With the breakup of the Soviet Union in 1991, some 2 million Belarussians were among the various nationality groups who found themselves living outside their autonomous regions or native republics. Most of the Belarussians who have returned to Belarus fled other former Soviet republics because of fighting or ethnic tensions. From 1989 to 1995, 3,000 Belarussians returned from Azerbaijan, and 3,000 Belarussians returned from Kyrgystan. From 1991 to 1995, 16,000 Belarussians returned from Kazakhstan, and 10,000 Belarussians returned from Tajikistan.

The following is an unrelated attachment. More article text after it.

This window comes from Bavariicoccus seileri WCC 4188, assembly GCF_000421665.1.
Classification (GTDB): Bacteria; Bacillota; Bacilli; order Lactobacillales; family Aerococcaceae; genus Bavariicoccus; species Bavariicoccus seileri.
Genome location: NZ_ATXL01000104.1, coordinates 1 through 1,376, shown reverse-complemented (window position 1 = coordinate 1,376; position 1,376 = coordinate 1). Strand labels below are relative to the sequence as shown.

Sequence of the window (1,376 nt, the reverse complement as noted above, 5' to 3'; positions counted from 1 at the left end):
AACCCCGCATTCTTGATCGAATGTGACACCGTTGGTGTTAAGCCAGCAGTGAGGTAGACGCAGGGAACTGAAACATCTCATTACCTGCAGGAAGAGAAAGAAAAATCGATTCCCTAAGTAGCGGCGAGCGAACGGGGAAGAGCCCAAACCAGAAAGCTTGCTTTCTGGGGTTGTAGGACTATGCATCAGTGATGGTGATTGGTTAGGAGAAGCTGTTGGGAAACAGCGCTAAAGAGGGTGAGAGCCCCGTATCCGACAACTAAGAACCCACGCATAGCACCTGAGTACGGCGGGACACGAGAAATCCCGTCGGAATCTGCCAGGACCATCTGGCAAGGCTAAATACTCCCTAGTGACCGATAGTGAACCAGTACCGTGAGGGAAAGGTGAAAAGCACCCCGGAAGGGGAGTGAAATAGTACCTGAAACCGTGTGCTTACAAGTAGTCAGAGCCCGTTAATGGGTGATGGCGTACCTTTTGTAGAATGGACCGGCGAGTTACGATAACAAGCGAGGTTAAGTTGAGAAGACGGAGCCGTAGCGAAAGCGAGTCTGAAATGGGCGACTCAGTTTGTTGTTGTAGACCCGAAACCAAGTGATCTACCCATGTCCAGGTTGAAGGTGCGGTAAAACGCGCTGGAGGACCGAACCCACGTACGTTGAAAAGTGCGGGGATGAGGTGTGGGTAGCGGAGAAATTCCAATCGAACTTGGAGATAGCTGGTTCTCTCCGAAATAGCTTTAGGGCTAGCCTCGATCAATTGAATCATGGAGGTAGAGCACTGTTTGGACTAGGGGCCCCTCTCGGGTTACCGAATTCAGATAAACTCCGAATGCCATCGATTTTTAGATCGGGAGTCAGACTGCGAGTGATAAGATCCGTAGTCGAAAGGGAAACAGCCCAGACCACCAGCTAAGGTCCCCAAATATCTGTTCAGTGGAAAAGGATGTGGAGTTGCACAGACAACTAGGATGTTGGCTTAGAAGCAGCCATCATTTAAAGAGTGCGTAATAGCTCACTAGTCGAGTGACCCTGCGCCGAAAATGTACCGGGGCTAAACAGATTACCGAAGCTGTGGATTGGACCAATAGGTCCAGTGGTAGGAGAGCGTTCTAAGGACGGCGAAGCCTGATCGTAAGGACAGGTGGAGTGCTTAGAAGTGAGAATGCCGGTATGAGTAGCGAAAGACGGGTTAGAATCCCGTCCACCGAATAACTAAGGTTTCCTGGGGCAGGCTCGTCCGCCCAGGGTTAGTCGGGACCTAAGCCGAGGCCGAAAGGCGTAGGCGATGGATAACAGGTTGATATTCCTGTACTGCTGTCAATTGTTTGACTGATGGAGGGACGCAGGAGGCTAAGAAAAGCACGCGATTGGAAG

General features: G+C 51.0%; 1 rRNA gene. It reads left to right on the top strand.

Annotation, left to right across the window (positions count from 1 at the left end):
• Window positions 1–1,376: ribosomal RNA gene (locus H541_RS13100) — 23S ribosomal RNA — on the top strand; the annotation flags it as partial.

As of 1999, Belarus had an estimated 13,000 asylum seekers from CIS countries, 131,200 internally displaced persons from the ecological effects of the Chernobyl accident, and 160,000 "returnees," ethnic Belarussians who had returned to Belarus from other former republics. Only 2,800 refugees and asylum seekers, mostly from Afghanistan, were officially registered with the UNHCR. The net migration rate of Belarus in 2000 was 1.5 per 1000 population, or approximately 15,000 people. The government views the immigration level as too high.